Luisa is Concepcion’s 44-year-old sister. She is the mother of six children; she has two daughters and four sons. Her husband occasionally finds manual labor work in Guatemala City, and Luisa sometimes gets paid for creating new beadwork designs. Luisa and her family are also victims of the mudslide, and after three years of living in a dug-out house, they now live in the new government housing in Chuk Muk.
Andrea is 40 years old and lives in Chacaya with her husband and two daughters, aged four and six months old. When she was a child, her mother passed away of an unknown illness. Later, in her teens, when her sister died in childbirth, she was forced to give up her nephew to a distant relative. Her husband is a farmer and she works in beadwork and embroidery.
Candelaria, also known as Cande, is 31 years old. She is single and lives in Chuk Muk with her elderly mother. The military murdered her father as he worked in the countryside near Santiago during the Guatemalan Civil War, and her older siblings left to find work on the coast. In 2006 she and her mother endured the loss of Candy’s disabled brother, who never recovered from the trauma he suffered during the October 2005 mudslide. Cande is a talented at embroidery and beadwork, as she has worked with handicraft since she was a young girl.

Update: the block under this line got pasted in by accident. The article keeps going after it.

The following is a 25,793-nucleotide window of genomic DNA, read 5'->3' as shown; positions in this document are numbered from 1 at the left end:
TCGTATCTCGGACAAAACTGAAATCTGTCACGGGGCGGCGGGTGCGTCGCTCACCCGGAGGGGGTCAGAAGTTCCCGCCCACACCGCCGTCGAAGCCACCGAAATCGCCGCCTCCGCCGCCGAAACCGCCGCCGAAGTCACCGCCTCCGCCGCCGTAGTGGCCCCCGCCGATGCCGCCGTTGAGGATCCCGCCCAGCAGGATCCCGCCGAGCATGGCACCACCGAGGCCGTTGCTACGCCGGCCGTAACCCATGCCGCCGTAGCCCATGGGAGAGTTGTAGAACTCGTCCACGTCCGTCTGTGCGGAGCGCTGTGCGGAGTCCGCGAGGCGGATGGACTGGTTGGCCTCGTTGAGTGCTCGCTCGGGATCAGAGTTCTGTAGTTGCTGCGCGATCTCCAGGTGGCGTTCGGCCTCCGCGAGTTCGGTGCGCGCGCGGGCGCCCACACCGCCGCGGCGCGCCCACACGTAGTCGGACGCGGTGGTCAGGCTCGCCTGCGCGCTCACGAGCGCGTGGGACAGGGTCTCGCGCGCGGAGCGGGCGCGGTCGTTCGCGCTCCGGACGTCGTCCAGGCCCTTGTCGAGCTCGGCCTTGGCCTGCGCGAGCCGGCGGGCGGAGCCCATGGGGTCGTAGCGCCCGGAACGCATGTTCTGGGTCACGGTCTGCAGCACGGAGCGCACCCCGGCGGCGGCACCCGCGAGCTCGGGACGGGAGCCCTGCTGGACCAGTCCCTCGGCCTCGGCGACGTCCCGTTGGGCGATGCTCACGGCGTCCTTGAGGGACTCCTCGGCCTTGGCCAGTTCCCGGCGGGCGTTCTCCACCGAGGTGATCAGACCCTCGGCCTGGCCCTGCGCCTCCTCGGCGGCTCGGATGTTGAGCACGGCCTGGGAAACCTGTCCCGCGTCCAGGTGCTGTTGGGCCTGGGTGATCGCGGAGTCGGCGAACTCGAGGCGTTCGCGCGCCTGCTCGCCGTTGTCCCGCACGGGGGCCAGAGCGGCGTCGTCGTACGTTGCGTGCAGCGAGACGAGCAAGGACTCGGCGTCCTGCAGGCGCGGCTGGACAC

Natalia is 28 years old and lives in Chuk Muk with her six siblings and her father. She is single and without children, but she helps provide for her family by working in embroidery.
Carmen is a widow and the mother of three children. Her two youngest children are in school. Her oldest child was in a severe accident while working cutting firewood; he fell out of a tree and had to be hospitalized in Guatemala City. Now he stays at home and helps his mother care for his siblings. She says that the extra income from Just Apparel allows her kids to focus more on their studies and less on putting food on the table. She is 45-years-old and lives in Chuk Muk.
Candelaria is 28 years old and lives in Chuk Muk. Although she is single, she has helped her parents care for her nieces since her sister passed away following an undiagnosed illness. Candelaria’s father, now old and frail, still works as he always has carrying firewood from the mountains to the town of Santiago, but he does not earn enough income to support his wife, children, and orphaned grandchildren. To help her family, Candelaria has worked with handicraft since she was a young girl.